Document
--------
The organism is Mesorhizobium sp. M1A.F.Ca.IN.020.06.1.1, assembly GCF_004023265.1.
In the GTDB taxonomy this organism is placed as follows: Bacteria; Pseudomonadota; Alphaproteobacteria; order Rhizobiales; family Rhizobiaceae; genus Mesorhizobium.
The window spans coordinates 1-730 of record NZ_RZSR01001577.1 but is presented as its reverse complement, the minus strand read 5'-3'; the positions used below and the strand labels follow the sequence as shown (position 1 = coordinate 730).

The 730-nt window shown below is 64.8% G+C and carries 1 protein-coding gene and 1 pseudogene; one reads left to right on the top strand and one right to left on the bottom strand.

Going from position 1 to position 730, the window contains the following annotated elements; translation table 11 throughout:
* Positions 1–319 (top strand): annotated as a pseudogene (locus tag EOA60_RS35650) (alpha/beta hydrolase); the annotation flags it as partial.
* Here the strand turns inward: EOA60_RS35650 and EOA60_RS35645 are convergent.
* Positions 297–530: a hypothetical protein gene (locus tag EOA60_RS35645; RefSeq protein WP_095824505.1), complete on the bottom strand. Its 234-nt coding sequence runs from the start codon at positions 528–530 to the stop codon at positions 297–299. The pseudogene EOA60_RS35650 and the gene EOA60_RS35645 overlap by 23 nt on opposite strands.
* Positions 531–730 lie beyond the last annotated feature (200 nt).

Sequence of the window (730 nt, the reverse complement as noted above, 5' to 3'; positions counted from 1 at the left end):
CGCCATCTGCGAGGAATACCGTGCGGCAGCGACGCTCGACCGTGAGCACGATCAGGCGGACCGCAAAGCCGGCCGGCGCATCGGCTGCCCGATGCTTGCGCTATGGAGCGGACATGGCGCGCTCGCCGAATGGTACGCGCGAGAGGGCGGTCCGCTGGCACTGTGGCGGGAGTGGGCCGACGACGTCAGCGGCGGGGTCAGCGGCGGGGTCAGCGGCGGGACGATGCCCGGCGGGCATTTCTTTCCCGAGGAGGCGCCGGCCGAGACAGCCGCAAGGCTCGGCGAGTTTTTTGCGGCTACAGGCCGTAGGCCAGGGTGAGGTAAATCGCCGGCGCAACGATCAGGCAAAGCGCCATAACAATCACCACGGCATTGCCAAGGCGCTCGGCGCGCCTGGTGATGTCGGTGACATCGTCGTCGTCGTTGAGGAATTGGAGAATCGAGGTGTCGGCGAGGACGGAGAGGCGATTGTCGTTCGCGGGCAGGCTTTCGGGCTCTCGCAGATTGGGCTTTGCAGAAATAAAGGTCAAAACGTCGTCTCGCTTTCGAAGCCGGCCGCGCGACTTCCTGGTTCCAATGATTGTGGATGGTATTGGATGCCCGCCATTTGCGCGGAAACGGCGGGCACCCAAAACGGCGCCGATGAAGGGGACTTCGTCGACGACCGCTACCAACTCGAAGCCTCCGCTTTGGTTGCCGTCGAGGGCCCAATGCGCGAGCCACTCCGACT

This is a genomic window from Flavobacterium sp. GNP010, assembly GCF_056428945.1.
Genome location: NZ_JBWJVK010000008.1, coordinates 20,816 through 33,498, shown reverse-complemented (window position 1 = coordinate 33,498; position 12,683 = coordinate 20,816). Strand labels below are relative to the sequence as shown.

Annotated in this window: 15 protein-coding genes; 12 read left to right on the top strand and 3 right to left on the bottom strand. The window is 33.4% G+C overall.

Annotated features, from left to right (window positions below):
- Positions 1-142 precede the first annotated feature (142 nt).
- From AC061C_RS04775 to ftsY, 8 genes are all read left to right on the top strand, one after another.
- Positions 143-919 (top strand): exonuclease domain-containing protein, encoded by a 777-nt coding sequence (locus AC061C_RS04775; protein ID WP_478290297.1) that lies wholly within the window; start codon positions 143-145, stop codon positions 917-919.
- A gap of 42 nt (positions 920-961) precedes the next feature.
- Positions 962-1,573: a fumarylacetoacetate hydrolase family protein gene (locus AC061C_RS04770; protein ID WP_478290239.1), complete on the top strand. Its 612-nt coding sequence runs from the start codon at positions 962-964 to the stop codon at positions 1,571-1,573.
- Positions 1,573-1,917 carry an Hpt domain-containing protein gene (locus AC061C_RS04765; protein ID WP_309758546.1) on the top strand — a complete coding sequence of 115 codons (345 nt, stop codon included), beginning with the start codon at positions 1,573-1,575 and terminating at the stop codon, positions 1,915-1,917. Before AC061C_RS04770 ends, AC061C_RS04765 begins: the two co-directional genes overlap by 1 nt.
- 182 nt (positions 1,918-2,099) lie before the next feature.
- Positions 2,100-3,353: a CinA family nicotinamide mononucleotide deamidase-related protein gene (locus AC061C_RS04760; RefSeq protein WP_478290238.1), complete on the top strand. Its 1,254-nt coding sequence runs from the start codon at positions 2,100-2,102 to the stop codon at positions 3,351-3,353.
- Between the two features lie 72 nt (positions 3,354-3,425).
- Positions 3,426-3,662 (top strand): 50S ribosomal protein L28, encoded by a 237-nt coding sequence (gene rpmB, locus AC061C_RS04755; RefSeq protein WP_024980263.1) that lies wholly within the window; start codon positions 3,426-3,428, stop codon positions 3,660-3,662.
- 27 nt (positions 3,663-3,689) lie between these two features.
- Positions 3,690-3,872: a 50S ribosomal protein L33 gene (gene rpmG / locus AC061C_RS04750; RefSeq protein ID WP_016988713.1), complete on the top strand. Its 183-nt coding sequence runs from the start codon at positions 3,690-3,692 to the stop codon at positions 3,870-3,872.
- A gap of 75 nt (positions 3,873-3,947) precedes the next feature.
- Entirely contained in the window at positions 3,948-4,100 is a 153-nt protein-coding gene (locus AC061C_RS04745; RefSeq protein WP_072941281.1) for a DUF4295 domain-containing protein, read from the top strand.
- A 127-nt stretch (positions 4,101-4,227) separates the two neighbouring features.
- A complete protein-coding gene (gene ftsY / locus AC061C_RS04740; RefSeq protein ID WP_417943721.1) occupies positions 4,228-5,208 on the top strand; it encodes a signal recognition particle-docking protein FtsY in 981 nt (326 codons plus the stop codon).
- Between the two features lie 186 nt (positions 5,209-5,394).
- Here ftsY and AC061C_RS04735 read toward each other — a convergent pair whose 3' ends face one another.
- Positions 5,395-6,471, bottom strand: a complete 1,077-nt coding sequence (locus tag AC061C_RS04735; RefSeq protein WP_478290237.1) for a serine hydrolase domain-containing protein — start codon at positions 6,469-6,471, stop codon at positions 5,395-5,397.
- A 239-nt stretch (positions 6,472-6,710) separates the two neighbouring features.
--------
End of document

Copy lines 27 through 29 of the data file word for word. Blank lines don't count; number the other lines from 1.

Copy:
- Positions 3,690-3,872: a 50S ribosomal protein L33 gene (gene rpmG / locus AC061C_RS04750; RefSeq protein ID WP_016988713.1), complete on the top strand. Its 183-nt coding sequence runs from the start codon at positions 3,690-3,692 to the stop codon at positions 3,870-3,872.
- A gap of 75 nt (positions 3,873-3,947) precedes the next feature.
- Entirely contained in the window at positions 3,948-4,100 is a 153-nt protein-coding gene (locus AC061C_RS04745; RefSeq protein WP_072941281.1) for a DUF4295 domain-containing protein, read from the top strand.